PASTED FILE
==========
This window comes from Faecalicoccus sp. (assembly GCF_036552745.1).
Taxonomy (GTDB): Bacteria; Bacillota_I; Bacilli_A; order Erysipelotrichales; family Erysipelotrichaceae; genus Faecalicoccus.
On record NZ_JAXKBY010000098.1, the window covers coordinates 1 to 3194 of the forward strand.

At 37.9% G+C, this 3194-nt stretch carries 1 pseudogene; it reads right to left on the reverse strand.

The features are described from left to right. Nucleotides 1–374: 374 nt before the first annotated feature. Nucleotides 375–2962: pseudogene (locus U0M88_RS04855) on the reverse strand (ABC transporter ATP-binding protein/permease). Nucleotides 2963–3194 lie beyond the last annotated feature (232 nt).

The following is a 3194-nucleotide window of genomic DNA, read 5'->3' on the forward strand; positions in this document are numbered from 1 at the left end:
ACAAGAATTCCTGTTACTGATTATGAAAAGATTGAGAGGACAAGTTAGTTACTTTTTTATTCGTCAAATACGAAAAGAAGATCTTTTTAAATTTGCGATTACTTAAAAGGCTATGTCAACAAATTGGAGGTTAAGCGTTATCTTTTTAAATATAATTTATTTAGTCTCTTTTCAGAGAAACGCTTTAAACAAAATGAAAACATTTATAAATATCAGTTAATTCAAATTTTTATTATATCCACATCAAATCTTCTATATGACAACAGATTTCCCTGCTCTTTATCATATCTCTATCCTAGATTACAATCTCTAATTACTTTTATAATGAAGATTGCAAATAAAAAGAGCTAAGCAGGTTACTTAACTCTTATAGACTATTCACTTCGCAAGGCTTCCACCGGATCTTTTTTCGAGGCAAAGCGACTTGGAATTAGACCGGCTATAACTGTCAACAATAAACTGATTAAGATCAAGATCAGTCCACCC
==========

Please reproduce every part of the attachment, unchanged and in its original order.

This window comes from Faecalicoccus sp. (assembly GCF_036552745.1).
Taxonomy (GTDB): Bacteria; Bacillota_I; Bacilli_A; order Erysipelotrichales; family Erysipelotrichaceae; genus Faecalicoccus.
On record NZ_JAXKBY010000098.1, the window covers coordinates 1 to 3194 of the forward strand.

At 37.9% G+C, this 3194-nt stretch carries 1 pseudogene; it reads right to left on the reverse strand.

The features are described from left to right. Nucleotides 1–374: 374 nt before the first annotated feature. Nucleotides 375–2962: pseudogene (locus U0M88_RS04855) on the reverse strand (ABC transporter ATP-binding protein/permease). Nucleotides 2963–3194 lie beyond the last annotated feature (232 nt).

The following is a 3194-nucleotide window of genomic DNA, read 5'->3' on the forward strand; positions in this document are numbered from 1 at the left end:
ACAAGAATTCCTGTTACTGATTATGAAAAGATTGAGAGGACAAGTTAGTTACTTTTTTATTCGTCAAATACGAAAAGAAGATCTTTTTAAATTTGCGATTACTTAAAAGGCTATGTCAACAAATTGGAGGTTAAGCGTTATCTTTTTAAATATAATTTATTTAGTCTCTTTTCAGAGAAACGCTTTAAACAAAATGAAAACATTTATAAATATCAGTTAATTCAAATTTTTATTATATCCACATCAAATCTTCTATATGACAACAGATTTCCCTGCTCTTTATCATATCTCTATCCTAGATTACAATCTCTAATTACTTTTATAATGAAGATTGCAAATAAAAAGAGCTAAGCAGGTTACTTAACTCTTATAGACTATTCACTTCGCAAGGCTTCCACCGGATCTTTTTTCGAGGCAAAGCGACTTGGAATTAGACCGGCTATAACTGTCAACAATAAACTGATTAAGATCAAGATCAGTCCACCC